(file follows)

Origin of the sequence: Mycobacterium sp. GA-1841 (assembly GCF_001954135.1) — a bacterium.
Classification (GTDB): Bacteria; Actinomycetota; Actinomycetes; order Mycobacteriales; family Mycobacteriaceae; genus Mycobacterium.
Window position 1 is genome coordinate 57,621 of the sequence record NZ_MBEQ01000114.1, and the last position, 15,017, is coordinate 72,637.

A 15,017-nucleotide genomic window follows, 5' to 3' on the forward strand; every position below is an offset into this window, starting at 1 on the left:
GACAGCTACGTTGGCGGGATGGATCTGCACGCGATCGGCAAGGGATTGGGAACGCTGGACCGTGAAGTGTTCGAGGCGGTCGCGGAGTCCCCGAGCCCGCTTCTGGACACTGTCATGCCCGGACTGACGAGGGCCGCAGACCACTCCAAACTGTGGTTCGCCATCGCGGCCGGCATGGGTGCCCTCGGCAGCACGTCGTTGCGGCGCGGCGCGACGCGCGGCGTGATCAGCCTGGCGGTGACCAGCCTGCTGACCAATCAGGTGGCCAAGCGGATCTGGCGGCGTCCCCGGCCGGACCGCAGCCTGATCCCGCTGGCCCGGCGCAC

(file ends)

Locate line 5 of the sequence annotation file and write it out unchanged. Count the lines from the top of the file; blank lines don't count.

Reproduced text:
GACAGCTACGTTGGCGGGATGGATCTGCACGCGATCGGCAAGGGATTGGGAACGCTGGACCGTGAAGTGTTCGAGGCGGTCGCGGAGTCCCCGAGCCCGCTTCTGGACACTGTCATGCCCGGACTGACGAGGGCCGCAGACCACTCCAAACTGTGGTTCGCCATCGCGGCCGGCATGGGTGCCCTCGGCAGCACGTCGTTGCGGCGCGGCGCGACGCGCGGCGTGATCAGCCTGGCGGTGACCAGCCTGCTGACCAATCAGGTGGCCAAGCGGATCTGGCGGCGTCCCCGGCCGGACCGCAGCCTGATCCCGCTGGCCCGGCGCAC